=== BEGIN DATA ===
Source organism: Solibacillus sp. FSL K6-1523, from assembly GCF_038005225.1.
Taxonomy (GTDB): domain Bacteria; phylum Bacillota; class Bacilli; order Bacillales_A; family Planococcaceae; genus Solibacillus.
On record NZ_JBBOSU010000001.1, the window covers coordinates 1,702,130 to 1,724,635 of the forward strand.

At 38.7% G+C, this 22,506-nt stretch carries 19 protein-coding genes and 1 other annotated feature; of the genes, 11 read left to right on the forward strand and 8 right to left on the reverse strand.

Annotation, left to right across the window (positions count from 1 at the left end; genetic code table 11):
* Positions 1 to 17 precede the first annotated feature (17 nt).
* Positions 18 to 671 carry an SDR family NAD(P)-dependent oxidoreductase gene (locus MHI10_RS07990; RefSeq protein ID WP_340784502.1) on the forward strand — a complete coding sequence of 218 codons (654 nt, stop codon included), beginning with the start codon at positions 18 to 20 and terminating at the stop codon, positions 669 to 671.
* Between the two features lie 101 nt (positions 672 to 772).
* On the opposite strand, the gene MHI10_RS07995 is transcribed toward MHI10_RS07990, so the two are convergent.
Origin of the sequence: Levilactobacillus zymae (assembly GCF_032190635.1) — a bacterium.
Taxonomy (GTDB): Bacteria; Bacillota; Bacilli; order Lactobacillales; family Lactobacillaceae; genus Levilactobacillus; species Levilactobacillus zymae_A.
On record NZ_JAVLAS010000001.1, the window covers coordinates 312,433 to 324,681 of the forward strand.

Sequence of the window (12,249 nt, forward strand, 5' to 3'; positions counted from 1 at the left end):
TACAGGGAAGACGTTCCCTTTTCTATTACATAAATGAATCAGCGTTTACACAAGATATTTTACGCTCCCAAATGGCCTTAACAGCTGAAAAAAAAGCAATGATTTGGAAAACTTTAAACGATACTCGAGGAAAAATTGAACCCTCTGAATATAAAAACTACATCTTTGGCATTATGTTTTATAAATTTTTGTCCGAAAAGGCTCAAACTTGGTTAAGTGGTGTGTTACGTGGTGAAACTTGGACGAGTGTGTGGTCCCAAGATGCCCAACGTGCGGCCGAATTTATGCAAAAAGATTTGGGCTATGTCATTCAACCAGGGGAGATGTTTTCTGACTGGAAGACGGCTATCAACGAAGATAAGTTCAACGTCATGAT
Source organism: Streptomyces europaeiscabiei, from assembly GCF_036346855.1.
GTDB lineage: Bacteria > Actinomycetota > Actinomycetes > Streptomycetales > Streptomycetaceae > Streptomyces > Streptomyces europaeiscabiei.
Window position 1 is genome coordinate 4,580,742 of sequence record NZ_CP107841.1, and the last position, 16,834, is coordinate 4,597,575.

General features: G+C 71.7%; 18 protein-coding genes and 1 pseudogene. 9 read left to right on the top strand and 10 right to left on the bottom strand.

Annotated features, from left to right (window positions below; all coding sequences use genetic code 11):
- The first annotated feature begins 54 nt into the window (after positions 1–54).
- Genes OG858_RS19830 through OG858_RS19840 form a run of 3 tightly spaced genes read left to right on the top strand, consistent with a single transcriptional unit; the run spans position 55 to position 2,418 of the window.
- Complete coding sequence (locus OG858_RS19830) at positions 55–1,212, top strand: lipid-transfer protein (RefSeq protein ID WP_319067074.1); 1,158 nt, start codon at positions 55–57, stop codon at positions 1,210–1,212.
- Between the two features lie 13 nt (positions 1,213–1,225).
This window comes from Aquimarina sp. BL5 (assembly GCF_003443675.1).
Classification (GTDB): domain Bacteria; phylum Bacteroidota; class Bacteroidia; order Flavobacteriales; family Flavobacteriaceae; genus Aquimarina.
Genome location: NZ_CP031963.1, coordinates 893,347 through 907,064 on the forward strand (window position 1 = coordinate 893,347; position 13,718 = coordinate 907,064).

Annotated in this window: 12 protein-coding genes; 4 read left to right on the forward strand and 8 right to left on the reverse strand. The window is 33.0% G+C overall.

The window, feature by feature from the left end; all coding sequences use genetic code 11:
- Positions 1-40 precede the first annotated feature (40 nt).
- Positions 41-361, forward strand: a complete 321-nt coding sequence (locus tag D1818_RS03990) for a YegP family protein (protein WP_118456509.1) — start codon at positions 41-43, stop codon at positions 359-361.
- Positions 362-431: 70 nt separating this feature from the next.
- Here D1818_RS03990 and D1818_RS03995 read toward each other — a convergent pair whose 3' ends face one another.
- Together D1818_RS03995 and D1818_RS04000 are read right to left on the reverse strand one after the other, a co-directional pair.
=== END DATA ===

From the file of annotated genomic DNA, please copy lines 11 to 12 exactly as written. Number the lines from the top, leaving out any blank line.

Taxonomy (GTDB): Bacteria; Bacillota; Bacilli; order Lactobacillales; family Lactobacillaceae; genus Levilactobacillus; species Levilactobacillus zymae_A.
On record NZ_JAVLAS010000001.1, the window covers coordinates 312,433 to 324,681 of the forward strand.